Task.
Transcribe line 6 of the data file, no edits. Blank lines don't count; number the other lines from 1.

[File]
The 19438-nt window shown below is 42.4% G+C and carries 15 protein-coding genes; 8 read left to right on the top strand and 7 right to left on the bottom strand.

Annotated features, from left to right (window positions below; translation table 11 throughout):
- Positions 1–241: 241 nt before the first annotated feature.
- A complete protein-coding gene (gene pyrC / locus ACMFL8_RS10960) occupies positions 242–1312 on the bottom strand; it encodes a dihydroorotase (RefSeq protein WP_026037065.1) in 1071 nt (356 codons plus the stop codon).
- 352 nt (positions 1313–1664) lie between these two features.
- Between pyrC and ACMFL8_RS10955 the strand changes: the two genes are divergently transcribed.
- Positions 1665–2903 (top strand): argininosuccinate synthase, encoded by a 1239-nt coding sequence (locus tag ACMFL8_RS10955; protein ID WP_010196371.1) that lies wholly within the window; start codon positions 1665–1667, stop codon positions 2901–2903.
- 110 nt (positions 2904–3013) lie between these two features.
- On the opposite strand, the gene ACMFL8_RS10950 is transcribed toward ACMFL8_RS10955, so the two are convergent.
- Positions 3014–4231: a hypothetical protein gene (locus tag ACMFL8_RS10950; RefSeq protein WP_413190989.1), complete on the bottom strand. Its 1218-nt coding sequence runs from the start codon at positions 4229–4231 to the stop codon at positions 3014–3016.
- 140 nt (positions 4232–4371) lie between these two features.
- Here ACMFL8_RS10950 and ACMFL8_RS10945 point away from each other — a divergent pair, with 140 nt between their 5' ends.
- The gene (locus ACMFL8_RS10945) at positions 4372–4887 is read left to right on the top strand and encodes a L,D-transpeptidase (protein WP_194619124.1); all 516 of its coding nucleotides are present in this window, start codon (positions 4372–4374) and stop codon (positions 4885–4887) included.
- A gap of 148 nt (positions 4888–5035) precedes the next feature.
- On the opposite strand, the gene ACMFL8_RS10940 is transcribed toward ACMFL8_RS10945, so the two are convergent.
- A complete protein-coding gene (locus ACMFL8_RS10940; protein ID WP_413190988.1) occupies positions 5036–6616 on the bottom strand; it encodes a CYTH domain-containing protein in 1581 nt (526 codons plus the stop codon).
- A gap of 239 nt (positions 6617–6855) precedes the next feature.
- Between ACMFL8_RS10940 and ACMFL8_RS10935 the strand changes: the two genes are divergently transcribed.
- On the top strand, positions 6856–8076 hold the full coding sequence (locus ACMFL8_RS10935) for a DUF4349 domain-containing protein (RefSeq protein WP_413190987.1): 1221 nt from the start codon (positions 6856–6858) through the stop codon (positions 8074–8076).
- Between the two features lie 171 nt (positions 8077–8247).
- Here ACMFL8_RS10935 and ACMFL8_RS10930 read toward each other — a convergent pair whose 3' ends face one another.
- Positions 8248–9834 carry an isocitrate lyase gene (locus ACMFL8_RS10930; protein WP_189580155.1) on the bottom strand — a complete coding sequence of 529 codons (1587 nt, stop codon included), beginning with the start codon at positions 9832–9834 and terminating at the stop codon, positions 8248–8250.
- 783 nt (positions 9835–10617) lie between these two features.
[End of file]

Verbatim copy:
- Between pyrC and ACMFL8_RS10955 the strand changes: the two genes are divergently transcribed.